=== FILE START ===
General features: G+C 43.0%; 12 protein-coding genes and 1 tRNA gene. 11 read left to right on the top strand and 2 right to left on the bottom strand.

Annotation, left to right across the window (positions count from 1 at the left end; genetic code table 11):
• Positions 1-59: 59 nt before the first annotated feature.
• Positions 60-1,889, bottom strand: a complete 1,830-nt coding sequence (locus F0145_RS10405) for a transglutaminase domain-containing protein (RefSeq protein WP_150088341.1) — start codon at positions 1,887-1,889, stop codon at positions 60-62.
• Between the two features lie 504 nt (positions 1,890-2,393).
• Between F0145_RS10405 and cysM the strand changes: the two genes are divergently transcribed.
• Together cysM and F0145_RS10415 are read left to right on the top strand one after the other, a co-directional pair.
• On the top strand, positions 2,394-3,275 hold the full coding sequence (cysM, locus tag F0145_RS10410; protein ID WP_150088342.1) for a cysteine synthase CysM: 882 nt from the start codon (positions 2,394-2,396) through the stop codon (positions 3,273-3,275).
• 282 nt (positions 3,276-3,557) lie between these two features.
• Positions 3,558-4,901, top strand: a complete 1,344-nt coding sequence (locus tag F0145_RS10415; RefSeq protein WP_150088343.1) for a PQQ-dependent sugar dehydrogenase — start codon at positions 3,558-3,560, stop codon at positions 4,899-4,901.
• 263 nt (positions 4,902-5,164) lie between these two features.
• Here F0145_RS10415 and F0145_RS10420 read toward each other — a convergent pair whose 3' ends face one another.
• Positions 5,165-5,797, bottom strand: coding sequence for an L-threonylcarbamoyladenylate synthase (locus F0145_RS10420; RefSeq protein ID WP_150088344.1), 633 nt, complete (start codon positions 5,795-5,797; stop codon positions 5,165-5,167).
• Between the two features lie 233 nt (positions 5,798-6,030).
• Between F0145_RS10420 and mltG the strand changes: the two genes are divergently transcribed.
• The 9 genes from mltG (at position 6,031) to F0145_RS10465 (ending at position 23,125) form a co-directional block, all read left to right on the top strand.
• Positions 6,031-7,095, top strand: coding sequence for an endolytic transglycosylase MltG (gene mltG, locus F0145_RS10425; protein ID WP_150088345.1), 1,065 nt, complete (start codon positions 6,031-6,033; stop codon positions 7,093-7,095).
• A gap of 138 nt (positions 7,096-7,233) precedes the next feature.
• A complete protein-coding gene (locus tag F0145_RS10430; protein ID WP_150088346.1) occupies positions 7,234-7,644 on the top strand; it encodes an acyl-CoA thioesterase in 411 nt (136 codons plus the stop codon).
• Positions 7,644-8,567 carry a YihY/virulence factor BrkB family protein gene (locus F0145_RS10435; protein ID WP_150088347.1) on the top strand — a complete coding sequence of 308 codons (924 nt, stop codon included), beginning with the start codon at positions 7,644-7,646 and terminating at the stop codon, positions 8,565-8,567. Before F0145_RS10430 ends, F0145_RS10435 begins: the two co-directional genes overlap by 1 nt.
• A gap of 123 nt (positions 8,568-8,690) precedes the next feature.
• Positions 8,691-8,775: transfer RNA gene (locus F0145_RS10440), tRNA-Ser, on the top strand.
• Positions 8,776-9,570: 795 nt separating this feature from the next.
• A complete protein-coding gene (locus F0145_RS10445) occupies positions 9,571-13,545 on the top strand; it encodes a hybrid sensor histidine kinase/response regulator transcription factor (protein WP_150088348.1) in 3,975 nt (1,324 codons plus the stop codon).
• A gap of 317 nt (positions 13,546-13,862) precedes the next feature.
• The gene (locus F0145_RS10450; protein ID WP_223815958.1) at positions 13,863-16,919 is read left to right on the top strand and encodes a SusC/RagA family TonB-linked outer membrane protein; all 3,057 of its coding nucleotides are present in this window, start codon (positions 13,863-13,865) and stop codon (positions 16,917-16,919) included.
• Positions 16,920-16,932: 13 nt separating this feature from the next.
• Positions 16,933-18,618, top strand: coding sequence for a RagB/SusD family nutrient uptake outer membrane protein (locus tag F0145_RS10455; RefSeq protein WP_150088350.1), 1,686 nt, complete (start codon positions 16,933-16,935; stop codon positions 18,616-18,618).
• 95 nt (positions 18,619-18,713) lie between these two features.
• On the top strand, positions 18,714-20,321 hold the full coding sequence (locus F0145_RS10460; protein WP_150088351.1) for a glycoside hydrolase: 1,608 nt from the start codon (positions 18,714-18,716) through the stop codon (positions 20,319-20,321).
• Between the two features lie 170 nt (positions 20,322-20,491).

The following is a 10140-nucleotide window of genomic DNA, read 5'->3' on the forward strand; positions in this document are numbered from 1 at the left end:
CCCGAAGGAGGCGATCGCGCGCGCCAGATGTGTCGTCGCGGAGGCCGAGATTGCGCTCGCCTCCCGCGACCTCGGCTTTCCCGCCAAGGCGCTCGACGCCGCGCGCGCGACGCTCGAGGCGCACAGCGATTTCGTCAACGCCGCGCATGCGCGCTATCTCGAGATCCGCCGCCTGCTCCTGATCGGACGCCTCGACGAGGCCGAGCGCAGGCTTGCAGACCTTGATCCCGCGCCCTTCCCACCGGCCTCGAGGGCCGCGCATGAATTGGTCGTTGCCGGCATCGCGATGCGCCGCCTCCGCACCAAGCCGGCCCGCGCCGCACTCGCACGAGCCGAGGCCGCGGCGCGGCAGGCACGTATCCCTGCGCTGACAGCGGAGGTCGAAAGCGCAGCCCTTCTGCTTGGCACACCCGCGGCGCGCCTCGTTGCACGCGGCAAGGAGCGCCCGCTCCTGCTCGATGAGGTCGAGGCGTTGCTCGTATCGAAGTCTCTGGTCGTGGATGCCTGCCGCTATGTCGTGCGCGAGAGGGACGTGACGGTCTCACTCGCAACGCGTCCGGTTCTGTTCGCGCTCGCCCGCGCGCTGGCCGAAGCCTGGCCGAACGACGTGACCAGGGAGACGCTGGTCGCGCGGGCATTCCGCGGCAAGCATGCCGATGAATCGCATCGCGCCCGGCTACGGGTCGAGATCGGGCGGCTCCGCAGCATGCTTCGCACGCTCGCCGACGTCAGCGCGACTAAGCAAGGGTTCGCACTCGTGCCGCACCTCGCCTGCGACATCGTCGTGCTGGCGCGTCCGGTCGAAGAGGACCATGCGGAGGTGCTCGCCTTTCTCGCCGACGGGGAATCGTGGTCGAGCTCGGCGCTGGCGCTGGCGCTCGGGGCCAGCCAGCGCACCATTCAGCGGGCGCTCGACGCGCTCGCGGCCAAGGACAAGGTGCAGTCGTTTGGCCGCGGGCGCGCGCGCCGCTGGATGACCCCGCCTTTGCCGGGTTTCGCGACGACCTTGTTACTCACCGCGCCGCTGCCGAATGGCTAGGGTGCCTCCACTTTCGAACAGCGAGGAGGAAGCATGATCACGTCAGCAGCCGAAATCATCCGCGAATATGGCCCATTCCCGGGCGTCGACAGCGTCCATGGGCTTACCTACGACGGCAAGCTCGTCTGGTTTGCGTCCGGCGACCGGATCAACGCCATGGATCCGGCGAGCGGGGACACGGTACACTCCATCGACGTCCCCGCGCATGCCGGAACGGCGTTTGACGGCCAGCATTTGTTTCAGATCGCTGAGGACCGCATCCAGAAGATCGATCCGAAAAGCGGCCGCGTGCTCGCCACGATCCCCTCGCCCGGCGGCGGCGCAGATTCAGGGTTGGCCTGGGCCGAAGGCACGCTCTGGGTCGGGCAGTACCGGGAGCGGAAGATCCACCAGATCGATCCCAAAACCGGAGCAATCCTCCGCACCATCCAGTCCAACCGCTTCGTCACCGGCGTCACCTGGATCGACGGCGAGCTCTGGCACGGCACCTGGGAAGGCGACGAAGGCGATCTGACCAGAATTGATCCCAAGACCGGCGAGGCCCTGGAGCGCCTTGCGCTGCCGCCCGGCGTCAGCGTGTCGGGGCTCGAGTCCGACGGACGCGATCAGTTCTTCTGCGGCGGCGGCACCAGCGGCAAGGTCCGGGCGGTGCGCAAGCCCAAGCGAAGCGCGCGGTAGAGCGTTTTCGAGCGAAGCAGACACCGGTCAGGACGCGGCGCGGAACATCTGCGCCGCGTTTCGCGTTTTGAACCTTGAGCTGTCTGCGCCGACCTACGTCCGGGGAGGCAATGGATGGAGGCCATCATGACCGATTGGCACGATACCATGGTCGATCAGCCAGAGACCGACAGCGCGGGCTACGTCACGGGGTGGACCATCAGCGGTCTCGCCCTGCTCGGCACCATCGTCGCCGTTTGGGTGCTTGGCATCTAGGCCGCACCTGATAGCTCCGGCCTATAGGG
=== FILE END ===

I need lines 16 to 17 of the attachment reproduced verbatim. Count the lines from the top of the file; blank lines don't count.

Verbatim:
• The 9 genes from mltG (at position 6,031) to F0145_RS10465 (ending at position 23,125) form a co-directional block, all read left to right on the top strand.
• Positions 6,031-7,095, top strand: coding sequence for an endolytic transglycosylase MltG (gene mltG, locus F0145_RS10425; protein ID WP_150088345.1), 1,065 nt, complete (start codon positions 6,031-6,033; stop codon positions 7,093-7,095).